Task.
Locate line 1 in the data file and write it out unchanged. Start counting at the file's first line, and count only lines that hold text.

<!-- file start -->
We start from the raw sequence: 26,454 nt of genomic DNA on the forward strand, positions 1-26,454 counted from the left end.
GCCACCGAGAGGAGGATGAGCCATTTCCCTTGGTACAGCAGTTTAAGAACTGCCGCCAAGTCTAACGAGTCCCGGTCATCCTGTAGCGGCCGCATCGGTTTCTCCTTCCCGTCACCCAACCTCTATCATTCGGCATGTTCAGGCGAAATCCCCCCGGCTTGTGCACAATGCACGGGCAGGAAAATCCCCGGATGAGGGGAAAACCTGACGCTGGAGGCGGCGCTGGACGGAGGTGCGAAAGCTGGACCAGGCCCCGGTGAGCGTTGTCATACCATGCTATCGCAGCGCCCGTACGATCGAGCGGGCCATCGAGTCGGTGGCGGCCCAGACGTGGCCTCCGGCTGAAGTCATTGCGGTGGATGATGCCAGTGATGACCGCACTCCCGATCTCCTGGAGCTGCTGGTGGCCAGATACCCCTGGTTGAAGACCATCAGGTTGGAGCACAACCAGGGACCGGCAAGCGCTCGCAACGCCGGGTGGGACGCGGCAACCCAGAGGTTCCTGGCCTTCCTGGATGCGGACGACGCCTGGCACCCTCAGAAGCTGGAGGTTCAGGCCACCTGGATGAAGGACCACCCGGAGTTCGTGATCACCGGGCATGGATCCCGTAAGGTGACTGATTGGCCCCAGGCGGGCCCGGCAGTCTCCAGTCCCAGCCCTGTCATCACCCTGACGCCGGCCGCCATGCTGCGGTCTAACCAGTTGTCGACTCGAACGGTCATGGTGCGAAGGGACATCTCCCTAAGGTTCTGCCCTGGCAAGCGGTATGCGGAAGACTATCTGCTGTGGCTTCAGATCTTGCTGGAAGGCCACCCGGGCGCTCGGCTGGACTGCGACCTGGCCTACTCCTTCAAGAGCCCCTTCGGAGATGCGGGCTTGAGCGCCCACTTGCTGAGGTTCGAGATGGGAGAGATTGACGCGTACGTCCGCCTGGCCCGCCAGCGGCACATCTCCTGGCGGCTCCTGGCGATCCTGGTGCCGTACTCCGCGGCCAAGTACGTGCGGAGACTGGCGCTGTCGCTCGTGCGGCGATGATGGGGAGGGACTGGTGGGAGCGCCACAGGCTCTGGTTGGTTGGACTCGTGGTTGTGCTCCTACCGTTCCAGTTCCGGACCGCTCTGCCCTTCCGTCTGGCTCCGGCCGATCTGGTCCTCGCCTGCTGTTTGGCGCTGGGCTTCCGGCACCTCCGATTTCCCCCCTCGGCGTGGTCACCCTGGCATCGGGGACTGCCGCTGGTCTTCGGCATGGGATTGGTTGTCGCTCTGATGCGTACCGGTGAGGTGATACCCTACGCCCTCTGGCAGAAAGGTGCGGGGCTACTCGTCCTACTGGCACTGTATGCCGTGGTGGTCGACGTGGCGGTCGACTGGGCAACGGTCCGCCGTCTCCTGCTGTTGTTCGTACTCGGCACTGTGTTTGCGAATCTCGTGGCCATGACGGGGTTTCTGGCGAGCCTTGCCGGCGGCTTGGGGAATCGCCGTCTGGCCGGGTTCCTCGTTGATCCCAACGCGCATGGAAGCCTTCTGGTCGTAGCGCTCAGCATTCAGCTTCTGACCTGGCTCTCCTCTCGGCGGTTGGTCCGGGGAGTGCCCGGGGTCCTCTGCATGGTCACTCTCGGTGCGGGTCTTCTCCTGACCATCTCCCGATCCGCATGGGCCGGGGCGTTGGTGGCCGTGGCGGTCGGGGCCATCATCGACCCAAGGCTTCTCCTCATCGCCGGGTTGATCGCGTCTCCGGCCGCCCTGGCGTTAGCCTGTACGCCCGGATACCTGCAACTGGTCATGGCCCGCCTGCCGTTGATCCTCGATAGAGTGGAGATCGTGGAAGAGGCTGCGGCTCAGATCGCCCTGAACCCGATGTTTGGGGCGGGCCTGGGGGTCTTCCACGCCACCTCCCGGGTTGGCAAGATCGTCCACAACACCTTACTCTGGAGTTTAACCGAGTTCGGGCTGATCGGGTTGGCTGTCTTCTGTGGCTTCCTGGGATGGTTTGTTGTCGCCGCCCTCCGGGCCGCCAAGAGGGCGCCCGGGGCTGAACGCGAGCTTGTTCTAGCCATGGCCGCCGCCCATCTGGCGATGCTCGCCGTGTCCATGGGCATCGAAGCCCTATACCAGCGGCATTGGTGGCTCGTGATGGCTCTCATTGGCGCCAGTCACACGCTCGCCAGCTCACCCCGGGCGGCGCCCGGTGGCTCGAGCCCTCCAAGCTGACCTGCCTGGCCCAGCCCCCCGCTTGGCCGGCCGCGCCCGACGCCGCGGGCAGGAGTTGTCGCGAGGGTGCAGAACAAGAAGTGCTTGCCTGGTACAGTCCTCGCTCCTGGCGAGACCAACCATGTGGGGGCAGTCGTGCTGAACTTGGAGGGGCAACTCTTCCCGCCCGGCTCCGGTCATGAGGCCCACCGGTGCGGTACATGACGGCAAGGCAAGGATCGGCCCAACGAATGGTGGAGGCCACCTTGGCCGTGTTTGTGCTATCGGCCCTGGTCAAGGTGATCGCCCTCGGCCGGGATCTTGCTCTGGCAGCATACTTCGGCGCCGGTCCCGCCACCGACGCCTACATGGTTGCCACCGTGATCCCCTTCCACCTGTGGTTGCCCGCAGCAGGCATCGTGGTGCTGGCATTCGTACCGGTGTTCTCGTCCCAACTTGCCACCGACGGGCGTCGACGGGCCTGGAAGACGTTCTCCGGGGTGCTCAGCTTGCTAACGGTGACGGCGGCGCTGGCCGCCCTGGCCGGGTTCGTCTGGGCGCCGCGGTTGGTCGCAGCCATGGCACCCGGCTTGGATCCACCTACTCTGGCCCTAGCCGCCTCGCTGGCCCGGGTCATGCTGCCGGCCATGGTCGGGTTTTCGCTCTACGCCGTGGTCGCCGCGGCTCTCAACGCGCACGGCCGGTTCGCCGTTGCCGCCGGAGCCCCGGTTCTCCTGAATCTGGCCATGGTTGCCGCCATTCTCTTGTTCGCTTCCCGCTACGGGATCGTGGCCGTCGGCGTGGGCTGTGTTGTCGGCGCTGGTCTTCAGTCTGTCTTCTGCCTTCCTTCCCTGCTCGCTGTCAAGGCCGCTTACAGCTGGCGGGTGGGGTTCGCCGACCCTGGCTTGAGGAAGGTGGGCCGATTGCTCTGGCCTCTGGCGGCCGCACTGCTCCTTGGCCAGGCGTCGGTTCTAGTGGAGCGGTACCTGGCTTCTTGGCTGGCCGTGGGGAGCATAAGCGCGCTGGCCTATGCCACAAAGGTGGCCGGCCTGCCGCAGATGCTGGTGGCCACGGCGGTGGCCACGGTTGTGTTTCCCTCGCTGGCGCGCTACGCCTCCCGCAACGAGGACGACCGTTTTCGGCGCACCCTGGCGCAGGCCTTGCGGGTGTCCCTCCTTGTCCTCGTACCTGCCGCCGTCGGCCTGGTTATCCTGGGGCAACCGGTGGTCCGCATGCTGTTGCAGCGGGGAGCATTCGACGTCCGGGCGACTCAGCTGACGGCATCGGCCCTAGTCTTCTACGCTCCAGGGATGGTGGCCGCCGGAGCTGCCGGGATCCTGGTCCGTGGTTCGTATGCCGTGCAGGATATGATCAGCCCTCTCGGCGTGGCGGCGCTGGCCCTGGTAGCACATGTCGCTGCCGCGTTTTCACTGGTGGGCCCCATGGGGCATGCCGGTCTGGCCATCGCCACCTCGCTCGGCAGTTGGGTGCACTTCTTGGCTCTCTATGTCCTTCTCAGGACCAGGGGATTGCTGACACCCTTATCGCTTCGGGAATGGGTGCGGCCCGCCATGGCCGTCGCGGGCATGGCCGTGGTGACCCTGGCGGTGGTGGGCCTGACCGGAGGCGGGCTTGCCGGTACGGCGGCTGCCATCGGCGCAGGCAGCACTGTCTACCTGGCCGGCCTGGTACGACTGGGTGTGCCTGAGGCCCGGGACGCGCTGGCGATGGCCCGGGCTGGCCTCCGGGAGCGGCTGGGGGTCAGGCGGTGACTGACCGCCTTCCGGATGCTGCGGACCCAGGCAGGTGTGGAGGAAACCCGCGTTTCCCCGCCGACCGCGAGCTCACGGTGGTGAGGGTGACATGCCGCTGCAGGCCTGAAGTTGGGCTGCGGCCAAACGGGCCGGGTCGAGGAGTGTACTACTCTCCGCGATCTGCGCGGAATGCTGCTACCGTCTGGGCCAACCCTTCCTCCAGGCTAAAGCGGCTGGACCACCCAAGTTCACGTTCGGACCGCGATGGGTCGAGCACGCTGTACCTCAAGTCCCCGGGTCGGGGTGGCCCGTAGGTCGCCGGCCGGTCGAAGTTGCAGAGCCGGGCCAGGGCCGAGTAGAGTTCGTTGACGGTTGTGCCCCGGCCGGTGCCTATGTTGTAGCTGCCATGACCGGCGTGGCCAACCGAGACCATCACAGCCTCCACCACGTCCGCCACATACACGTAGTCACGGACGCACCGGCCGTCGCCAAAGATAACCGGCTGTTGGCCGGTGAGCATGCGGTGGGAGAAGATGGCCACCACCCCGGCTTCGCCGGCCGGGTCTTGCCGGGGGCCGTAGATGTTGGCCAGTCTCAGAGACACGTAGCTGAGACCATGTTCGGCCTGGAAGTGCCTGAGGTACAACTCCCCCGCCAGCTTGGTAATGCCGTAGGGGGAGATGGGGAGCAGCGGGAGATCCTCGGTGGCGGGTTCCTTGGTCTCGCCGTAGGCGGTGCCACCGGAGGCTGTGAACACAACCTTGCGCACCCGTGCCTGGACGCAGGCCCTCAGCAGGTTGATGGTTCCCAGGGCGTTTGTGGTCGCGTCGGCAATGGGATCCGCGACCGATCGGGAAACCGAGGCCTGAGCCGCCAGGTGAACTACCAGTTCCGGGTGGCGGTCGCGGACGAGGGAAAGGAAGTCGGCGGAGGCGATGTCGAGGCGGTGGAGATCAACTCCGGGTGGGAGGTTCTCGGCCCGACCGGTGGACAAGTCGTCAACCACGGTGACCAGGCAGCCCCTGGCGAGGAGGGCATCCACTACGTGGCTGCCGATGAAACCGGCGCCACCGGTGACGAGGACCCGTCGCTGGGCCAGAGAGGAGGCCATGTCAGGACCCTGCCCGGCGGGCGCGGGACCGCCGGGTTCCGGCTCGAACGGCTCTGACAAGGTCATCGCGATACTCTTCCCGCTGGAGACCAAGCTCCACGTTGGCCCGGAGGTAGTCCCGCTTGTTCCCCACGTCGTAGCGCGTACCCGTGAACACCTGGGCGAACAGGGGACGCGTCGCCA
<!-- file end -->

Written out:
We start from the raw sequence: 26,454 nt of genomic DNA on the forward strand, positions 1-26,454 counted from the left end.